Consumers are more worried about climate change today than ever before. According to new research from the 2022 Mintel Consulting Sustainability Barometer, the number of global consumers citing climate change as a top three environmental concern has risen from an average of 39% to 46% between 2021 and 2022. This places it as ‘the world’s highest environmental priority’ among consumers.
Associated concerns over water and food shortages are also evident. Thirty-one percent of respondents expressed apprehension over water shortages in 2022 compared to 27% in 2021. There has been a 5% swing in the number of people who reported fears over food shortages, a figure that rose to 23% in 2022. Mintel researchers noted that these concerns made the most ‘significant gains’ in terms of environmental priorities in a year that was rocked by extreme weather events and war in Ukraine.
“The fact that concerns around climate change and water and food shortages are being prioritised ahead of previous preoccupations with waste and plastic pollution points towards the emergence of a more informed and hardened global consumer,” Richard Cope, Mintel Senior Trends Consultant, explained.
Air quality issues, such as exhaust fumes or industrial emissions were a worry for 36% of people and plastic pollution was highlighted by 33%. However, concerns about plastic pollution are down slightly from 36% in 2021.
“Soaring temperatures, extreme weather events and disruptions to food, water and energy supply chains have given consumers a harsh reality check, hurting their health and wallets, and activating them in the process,” Cope suggested.
The changes people will make
Does this reported anxiety translate to behavioural change? Does a desire for sustainable consumption add up at the checkout?
Mintel’s research demonstrates just under three in five consumers globally now agree that extreme weather events such as flooding and heatwaves in the country where they live encourage them to personally ‘do more activities to protect the environment’.
These activities offer shoppers a ‘feel good factor’ with 68% of consumers globally saying doing things that benefit the environment makes them feel happy. While 38% say they want to show other people how they are doing good for the environment, a further 24% say they have researched their annual carbon footprint through tools like an online calculator or app.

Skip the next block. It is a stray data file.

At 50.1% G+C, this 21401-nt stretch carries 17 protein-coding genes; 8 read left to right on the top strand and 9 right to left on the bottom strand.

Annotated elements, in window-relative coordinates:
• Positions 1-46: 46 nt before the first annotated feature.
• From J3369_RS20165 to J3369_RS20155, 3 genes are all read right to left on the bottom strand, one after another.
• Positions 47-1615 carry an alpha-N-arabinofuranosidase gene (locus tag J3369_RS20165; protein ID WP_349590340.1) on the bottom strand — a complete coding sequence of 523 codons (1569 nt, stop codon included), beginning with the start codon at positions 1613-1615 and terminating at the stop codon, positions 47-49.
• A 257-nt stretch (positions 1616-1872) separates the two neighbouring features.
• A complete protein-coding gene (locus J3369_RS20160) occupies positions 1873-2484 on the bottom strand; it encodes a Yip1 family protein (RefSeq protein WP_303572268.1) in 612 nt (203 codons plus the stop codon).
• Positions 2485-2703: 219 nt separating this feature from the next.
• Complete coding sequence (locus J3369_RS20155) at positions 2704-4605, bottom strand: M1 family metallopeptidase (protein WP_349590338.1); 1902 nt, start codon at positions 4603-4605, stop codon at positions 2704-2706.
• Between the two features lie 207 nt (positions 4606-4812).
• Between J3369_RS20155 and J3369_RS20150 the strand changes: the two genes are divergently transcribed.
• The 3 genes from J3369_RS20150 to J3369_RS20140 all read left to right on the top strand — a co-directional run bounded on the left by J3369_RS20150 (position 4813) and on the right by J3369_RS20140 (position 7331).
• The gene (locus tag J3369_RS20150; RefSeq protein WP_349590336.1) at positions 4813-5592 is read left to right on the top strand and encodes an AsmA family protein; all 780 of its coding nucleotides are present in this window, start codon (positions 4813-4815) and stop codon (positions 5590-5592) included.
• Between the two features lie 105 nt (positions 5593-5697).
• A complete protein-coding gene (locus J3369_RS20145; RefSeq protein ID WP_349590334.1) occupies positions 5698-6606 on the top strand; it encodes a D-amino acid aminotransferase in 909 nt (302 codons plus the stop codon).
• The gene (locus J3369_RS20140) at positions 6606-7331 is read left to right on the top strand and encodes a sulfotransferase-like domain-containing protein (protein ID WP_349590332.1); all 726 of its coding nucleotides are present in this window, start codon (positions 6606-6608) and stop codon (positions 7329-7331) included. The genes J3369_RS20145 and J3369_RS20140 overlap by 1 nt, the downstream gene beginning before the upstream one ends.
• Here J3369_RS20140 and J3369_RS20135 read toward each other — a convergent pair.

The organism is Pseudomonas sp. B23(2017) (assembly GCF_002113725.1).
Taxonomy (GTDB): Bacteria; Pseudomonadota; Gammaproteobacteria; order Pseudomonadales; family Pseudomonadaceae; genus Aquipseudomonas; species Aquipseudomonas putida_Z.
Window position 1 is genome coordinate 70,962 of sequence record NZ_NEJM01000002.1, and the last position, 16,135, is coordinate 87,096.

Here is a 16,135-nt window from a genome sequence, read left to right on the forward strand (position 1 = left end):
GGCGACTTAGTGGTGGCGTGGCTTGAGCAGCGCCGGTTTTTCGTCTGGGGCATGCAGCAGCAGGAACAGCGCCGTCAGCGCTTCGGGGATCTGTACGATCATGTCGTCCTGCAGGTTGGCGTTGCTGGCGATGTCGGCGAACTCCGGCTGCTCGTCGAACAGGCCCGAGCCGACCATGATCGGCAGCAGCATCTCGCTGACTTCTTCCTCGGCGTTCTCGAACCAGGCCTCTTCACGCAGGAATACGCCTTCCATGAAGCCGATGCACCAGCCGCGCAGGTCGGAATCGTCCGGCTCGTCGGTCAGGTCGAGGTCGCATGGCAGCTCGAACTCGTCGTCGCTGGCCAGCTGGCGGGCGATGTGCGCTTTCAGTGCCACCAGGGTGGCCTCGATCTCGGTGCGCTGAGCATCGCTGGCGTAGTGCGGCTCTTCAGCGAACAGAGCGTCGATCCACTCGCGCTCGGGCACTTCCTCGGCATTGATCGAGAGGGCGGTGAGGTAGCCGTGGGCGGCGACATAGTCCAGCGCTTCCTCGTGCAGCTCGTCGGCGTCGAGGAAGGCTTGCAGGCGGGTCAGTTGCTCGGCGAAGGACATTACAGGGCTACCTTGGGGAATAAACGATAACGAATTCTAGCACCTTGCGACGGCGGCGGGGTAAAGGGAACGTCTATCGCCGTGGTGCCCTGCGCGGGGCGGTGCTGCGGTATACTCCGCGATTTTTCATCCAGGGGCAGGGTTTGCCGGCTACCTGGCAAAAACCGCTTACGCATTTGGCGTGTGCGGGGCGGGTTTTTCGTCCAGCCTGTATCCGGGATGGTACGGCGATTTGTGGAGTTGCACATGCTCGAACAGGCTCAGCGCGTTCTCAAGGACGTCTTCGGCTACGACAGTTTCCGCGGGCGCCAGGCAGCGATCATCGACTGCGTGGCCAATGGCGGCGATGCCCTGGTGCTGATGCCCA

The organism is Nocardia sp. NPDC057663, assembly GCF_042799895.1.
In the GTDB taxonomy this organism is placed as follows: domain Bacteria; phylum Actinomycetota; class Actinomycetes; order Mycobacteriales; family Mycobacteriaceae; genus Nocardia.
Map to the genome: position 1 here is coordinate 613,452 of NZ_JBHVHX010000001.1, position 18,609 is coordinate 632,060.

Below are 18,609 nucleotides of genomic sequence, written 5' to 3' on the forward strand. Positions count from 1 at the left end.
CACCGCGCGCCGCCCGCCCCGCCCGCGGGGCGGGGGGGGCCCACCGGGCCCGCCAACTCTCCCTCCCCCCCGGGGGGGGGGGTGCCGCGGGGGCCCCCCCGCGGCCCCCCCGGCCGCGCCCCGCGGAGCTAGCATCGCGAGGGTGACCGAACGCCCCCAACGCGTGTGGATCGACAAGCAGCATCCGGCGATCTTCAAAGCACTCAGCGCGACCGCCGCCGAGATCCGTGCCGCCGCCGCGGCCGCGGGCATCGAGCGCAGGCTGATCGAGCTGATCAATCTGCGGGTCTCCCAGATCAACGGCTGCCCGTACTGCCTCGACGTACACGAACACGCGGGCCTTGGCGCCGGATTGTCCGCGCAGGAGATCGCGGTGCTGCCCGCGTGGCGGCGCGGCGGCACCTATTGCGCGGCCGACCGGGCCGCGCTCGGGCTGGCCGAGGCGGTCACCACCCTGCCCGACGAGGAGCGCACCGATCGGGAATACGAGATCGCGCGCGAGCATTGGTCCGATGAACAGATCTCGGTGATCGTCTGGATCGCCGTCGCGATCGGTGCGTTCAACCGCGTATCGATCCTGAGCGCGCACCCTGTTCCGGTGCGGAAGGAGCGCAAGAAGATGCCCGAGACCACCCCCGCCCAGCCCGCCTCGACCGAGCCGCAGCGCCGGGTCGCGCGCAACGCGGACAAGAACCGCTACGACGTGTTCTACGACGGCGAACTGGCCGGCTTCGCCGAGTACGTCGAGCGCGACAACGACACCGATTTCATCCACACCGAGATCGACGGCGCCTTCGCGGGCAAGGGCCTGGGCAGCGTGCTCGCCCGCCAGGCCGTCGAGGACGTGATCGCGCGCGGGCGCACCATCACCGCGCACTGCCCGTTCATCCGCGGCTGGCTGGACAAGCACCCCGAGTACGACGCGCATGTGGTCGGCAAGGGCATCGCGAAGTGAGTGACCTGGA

This well-informed consumer – as well as a tightening regulatory environment – is placing more pressure on companies to deliver meaningful impact, Cope suggested. “Escalating activism, regulatory reaction and the sheer scale of the challenges ahead and solutions required have educated global consumers enough to sniff out greenwashing campaigns and there’s no going back from that. This means companies will increasingly need to assert—and clearly communicate—the truly impactful actions they are taking to reduce emissions, rather than simply offset them or dip their toes into populist ‘plastic free’ campaigns. This growing awareness around resource inputs and emission and waste outputs will also spell the end for ‘environmentally friendly’ as a credible marketing term.”
When looking at the changes consumers are willing to make in their own lives, Mintel’s data shows a focus on ‘simplicity and frugality’, with 59% flagging recycling strategies and 53% supporting efforts to tackle food waste. This could well reflect another emerging concern that Cope said will continue to be felt in 2023 – the need to make budgets stretch.
“Our research shows that the majority of consumers continue to see recycling and mitigating waste as important sustainable behaviours. This tells us that simple, frugal behaviours are the most popular among consumers which underlines the fact that brands’ sustainability initiatives need to deliver on value and convenience. Looking ahead to 2023, expect to see resource (food, water, money) conservation ascend further up the agenda and the use of economising technology refurbishes and urban peer access sharing economies to grow. For consumers, the connections between saving the environment, its resources and their money will strengthen,” he predicted.